Paperwork – T.I. album review

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Following both the somewhat lackluster albums, No Mercy and Trouble Man, T.I. returns with Paperwork, a 15 track project that is essentially the second in a trilogy of albums from the Atlanta emcee – the first being Paper Trail, released in 2008. There are high moments and low points on Paperwork that ultimately allow for T.I. to showcase that he deserves to remain among some of the greats. Paperwork is intricate to the point where there is a sense that there were different personas at play in the studio. Pharrell executive produced the album, and that is a characteristic he has displayed in his previous trips in that role.

The opener, “King” hearkens back to some of the Harris’ earlier cuts like “Grand Royal,” “Be Easy” and “Doin My Job.” T.I. is as fast as lightning with the rhymes. T.I. is at his best when he lets the bars flow and is not subdued. On other cuts such as “New National Anthem” or the title track, he is meditative and tempered.

The first single “About The Money” finds T.I. collaborating with Young Thug and this along with the production provided by London on da Track makes the song not only enjoyable but it is also a testament to T.I.’s longevity as a lyricist and why he is respected and renowned. With “Private Show,” “No Mediocre” and “At Your Own Risk,” T.I. looks through his portfolio rearview mirror in terms of subject matter. Each is conveyed in a similar style to that of “Hotel” or “Let’s Get Away.” This is not to say that this a bad thing but for comparison sake, the earlier cuts from previous projects work better than the presence of the club bangers and sultry seductive tunes featured here.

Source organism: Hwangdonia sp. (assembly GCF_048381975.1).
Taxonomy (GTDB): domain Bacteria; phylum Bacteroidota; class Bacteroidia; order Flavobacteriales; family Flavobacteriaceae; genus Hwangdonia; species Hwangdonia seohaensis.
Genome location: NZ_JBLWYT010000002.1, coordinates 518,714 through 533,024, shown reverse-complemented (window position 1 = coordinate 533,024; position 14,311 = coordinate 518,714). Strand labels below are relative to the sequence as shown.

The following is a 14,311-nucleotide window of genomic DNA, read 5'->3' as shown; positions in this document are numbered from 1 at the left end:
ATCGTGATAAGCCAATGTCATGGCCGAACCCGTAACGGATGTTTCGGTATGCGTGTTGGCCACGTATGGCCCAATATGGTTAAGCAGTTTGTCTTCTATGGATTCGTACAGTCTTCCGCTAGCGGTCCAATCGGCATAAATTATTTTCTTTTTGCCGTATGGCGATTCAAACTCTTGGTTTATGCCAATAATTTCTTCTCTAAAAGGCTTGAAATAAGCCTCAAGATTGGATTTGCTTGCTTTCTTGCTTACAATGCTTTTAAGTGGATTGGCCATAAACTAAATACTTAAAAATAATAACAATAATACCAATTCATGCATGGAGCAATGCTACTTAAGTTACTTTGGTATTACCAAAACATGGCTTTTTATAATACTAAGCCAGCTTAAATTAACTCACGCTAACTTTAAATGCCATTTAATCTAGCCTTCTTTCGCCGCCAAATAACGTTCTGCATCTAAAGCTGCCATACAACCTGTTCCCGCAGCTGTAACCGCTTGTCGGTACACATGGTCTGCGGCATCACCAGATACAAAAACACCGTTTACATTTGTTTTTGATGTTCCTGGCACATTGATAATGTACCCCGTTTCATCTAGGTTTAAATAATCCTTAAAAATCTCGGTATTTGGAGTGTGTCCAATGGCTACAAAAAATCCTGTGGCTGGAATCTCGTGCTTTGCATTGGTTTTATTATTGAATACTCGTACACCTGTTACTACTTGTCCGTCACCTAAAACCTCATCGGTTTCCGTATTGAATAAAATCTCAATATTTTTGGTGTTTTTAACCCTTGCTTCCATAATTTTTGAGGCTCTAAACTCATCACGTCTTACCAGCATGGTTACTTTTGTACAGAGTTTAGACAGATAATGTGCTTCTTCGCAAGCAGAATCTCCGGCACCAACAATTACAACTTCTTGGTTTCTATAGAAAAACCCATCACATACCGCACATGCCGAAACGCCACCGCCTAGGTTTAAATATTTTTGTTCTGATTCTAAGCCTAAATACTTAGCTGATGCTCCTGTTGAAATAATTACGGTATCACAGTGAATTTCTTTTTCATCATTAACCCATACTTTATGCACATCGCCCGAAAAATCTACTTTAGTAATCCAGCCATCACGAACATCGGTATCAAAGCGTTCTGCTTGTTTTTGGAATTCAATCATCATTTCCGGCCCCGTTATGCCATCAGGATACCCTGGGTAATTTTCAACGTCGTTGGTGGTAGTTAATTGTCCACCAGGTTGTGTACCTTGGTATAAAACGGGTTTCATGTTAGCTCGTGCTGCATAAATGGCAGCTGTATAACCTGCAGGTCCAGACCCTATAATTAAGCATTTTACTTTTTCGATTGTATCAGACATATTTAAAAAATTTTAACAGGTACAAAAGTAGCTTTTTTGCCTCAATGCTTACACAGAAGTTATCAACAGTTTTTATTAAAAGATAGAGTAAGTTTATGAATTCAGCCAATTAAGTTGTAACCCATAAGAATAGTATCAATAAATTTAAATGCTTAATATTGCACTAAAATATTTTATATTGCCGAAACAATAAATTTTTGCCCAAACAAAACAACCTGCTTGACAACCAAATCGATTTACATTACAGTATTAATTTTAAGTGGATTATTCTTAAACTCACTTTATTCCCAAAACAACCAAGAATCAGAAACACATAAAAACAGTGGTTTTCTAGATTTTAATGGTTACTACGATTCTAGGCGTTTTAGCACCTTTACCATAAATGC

The Pharrell productions, “Oh Yeah,” “Paperwork” and “Light ‘Em Up (RIP Doe B)” work well here with ‘Light’ being perhaps the best of the three. As aforementioned, T.I. is at his best when he is not reflective, but fiery, brazen and loaded with bars that are unrestrained and gutsy. While ‘Light’ is a reflection into the life of a close friend, it manages to be bold in its stories told. 

At this point in his career, T.I. is a known commodity to Hip-Hop fanatics, fans and devotees of music. Paperwork is by no means a horrible album, but what seems to be missing from the T.I. cookbook this time around is what has been displayed on previous albums and that is less radio-friendly calculation that tends to cheapen the overall presentation.

Paperwork receives a PAR

PARL… Kinda Great 
PARLÉ… Classic

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